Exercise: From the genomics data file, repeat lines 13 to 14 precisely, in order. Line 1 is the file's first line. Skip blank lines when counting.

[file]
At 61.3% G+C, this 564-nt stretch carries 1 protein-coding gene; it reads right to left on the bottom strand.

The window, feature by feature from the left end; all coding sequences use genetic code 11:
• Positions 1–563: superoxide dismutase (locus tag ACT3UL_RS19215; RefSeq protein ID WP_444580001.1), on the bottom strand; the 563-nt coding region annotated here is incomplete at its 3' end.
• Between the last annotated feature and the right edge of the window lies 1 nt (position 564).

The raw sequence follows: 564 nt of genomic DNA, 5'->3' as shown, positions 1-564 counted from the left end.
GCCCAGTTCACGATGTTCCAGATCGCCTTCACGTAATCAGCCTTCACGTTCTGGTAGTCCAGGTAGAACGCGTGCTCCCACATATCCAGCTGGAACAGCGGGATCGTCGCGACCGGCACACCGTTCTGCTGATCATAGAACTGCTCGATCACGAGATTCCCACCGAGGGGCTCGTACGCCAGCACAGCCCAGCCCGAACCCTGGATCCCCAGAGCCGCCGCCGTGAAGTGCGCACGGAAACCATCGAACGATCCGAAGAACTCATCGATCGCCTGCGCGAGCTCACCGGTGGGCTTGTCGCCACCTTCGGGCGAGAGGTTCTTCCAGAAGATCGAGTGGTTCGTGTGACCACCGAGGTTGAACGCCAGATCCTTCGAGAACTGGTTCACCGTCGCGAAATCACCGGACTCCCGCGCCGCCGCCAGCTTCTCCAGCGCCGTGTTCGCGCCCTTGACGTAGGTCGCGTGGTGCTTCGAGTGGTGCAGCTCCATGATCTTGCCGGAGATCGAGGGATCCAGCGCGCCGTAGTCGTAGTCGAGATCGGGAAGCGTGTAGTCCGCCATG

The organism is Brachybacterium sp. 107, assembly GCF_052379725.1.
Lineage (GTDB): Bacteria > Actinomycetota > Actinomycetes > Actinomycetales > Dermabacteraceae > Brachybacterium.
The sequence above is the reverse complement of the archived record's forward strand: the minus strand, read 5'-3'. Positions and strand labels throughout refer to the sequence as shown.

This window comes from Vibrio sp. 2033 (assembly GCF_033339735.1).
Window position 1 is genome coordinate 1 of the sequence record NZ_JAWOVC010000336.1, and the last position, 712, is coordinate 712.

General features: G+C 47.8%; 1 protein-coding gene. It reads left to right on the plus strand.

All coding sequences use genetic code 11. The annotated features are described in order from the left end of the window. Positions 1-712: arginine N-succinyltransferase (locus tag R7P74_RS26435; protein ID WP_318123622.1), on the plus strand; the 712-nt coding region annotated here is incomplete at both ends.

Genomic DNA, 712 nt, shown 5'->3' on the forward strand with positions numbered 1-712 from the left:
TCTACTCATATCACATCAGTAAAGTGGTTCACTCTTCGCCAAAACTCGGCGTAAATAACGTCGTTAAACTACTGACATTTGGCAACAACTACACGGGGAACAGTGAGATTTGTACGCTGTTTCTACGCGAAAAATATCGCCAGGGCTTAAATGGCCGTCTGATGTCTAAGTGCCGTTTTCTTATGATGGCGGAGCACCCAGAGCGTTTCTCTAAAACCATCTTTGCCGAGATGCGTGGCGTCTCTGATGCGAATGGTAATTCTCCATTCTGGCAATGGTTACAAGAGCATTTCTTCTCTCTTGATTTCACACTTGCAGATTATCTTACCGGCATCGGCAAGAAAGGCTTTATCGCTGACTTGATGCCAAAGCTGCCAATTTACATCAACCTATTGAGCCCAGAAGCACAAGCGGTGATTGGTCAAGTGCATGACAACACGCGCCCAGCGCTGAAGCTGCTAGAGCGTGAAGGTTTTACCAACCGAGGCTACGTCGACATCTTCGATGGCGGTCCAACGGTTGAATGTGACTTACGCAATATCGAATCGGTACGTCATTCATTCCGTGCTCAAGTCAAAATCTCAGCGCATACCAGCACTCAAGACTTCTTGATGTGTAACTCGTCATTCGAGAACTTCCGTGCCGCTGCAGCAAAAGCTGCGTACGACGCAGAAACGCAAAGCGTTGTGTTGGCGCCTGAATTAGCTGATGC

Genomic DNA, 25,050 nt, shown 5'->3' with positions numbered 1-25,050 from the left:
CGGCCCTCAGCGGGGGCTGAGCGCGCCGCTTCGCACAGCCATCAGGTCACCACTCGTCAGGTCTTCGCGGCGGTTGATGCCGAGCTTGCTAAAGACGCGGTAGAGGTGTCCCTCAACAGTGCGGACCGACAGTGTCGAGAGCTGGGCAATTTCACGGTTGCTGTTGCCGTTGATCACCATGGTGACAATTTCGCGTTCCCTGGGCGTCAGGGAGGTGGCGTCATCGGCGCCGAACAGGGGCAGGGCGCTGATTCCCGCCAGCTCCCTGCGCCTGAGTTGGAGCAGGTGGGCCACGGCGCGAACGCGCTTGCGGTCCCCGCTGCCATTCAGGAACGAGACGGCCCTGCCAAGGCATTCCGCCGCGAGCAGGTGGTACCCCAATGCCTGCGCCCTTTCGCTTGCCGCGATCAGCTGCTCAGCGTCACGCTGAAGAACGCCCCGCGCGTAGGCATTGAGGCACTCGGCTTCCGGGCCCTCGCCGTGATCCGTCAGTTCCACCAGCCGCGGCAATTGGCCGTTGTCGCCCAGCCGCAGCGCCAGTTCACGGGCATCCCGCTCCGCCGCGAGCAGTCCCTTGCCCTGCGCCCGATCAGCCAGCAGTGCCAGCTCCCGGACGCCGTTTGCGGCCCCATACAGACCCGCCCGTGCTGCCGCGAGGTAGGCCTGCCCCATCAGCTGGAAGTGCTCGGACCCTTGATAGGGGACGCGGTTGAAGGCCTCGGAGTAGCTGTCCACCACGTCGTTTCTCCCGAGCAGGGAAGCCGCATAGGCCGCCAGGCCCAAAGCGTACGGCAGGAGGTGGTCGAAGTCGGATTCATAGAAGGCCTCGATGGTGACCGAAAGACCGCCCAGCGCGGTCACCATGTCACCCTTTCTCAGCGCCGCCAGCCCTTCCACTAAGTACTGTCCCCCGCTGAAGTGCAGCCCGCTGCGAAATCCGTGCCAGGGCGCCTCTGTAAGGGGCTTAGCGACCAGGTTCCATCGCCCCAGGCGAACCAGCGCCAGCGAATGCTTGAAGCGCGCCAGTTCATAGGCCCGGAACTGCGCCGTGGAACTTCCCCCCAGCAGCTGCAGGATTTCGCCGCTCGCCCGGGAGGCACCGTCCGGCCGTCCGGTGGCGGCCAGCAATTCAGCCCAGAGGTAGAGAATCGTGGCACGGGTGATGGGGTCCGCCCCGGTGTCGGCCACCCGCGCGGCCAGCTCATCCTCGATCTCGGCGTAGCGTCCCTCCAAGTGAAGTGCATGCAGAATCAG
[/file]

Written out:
All coding sequences use genetic code 11. The annotated features are described in order from the left end of the window. Positions 1-712: arginine N-succinyltransferase (locus tag R7P74_RS26435; protein ID WP_318123622.1), on the plus strand; the 712-nt coding region annotated here is incomplete at both ends.

Genomic DNA, 712 nt, shown 5'->3' on the forward strand with positions numbered 1-712 from the left: